Japan-U.S. Summit Meeting Held: Japanese Temperament in Nicknames.

During his visit to the United States, Prime Minister Yoshihide Suga met with President Biden for the first time at the White House in Washington, D.C. on the afternoon of April 16 and the morning of April 17 (Japan time). This is the first meeting between Japanese and U.S. leaders since Suga’s visit to the U.S., and it has attracted a lot of attention in Japan.

In the Japan Times online news (Biden hosts Suga for first White House summit as China tops agenda | The Japan Times), there are several photos that are interesting. President Biden is in the foreground and Prime Minister Suga is in the background. I think they should be shown side by side, but I wonder if this is because of their social distance. Also, they are wearing black masks, which seems to be a sign of a meeting. In the photo of the meeting, President Biden is wearing a black mask, while Prime Minister Suga is wearing a white mask on top of his black mask.

U.S. President Joe Biden holds an expanded bilateral meeting with Japan’s Prime Minister Yoshihide Suga in the State Dining Room at the White House in Washington, U.S., April 16, 2021. REUTERS/Tom Brenner

The nicknames, which seemingly have nothing to do with the meeting, are also of interest. President Biden reportedly called Prime Minister Suga by his nickname, “Yoshi”.

Prime Minister Yoshihide Suga has an interesting nickname in Japan. It is “GaaSu,” an upside-down version of his last name “Suga. He doesn’t seem to mind the nickname, and during the LDP presidential election in September 2020, he said, “I don’t mind it at all. I don’t feel bad at all. He is also nicknamed “Uncle Reiwa” because he was the first person to announce to the public that the new era of Japan’s national identity would be changed to “Reiwa” on April 1, 2019. He is also known as “Gaasu Vader,” after Darth Vader, and as “Sugarin,” after Joseph Stalin. Although he looks calm and precise, he is actually quite a practical man.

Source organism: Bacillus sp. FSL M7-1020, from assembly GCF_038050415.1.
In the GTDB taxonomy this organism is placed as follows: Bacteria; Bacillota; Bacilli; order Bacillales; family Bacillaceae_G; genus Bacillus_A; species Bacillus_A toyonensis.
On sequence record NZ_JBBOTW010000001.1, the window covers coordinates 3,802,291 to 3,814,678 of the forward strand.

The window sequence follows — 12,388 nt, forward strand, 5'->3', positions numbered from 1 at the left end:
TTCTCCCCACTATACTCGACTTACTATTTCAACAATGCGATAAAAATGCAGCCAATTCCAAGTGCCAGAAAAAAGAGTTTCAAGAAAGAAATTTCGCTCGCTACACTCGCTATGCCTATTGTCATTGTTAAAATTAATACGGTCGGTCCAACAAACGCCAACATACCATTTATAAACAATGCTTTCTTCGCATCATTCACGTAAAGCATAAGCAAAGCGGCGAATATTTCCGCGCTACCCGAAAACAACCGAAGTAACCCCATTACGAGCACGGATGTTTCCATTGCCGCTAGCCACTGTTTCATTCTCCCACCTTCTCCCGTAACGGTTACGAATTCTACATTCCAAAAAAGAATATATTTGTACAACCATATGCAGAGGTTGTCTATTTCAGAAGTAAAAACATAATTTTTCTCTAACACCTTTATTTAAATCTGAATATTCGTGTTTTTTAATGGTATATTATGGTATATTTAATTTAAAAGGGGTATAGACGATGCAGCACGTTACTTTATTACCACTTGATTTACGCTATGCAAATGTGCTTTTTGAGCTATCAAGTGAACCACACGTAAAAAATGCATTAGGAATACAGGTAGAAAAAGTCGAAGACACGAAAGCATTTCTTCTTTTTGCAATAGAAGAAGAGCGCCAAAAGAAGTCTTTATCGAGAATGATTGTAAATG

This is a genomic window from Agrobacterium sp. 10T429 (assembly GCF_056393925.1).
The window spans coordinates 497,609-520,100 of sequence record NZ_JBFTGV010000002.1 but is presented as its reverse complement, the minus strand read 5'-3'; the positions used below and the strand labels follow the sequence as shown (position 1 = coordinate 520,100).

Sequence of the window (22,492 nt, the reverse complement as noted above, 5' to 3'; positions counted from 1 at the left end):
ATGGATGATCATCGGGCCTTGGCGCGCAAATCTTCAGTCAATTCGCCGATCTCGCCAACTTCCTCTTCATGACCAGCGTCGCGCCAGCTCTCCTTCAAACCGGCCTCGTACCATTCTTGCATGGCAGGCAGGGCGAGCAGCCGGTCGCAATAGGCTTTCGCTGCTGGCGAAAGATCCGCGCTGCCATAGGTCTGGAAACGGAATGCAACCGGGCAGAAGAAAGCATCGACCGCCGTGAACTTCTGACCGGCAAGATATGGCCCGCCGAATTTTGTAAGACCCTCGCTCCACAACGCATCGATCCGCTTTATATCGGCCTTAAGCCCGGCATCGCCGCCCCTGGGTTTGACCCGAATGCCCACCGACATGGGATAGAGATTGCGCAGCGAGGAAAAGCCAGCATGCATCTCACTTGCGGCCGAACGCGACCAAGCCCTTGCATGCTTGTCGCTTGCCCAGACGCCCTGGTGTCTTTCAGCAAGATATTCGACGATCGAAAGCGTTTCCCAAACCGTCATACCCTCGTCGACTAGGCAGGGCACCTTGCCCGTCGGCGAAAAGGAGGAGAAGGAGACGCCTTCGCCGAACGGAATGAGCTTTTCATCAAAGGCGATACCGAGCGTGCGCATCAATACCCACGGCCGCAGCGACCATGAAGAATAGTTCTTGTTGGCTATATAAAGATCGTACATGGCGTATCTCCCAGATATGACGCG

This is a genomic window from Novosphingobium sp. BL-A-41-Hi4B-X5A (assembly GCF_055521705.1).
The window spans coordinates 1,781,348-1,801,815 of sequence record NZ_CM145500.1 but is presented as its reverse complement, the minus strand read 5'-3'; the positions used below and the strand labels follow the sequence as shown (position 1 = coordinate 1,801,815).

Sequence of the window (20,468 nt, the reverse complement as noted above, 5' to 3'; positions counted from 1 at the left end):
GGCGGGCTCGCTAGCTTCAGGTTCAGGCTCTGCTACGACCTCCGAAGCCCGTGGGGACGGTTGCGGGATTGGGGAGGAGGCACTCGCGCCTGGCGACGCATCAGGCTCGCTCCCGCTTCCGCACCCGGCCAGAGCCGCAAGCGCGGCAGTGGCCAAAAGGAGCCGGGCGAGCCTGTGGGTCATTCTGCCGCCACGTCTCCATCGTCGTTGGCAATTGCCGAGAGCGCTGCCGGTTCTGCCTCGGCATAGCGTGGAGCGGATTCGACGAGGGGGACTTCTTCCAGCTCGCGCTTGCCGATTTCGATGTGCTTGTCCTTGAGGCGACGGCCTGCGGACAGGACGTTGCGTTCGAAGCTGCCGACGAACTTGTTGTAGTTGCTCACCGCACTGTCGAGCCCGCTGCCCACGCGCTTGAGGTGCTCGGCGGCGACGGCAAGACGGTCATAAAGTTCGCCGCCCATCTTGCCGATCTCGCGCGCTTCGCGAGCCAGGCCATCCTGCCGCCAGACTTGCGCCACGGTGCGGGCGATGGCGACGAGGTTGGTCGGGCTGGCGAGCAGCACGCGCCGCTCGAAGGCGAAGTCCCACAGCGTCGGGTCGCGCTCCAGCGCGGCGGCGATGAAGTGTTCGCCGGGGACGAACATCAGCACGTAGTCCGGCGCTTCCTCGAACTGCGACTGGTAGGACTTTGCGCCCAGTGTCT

However, the Japanese people have a national trait of never calling him “Yoshi. At present, I hear that elementary school students call boys by “san” as well. This is in response to criticism that this is discriminatory. Today, it is common for young people to call each other by their first names, and there is no doubt that Westernization has started with Japanese youth. However, in the past, Japanese people usually added “san” to their first names, whether they were younger or older. It is also common to add “sensei” to school teachers, lawyers, and politicians. In companies, it is common to add titles such as “manager” or “section chief” to their names.

When I was a high school English teacher, I felt this gap firsthand. Americans, in particular, tell you to call her by her first names, but it is not so easy. Japanese people are reluctant to call people by their first names unless they have a good relationship with them and trust them.
We tend to call them “Sensei. Since English teachers are like that, teachers of other subjects are even more reluctant to call them by name. I remember one American who became very angry when a Japanese person called her “~sensei. Japanese people are unbelievable, she said. To the Japanese, it was just a respectful thing, but the American was really angry, and I was fed up with it. The American was a young woman, but she seemed unable to understand the cultural differences between Japan and the US until the end.

I wonder what Prime Minister Suga called President Biden. It seems that Joseph Robinette Biden Jr is his real name. The shortened form is Joe Biden, as you know. I wonder if Suga could have called him “Joe”?

When I think of “Joe”, I think of “Tomorrow’s Joe” (a famous Japanese boxing manga), so I would probably call him Mr. Biden. I’m curious to know what Suga called him, because it is a good example of the cultural difference between Japan and the US. I don’t think it is necessary to call him “Joe”.

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竹 慎一郎

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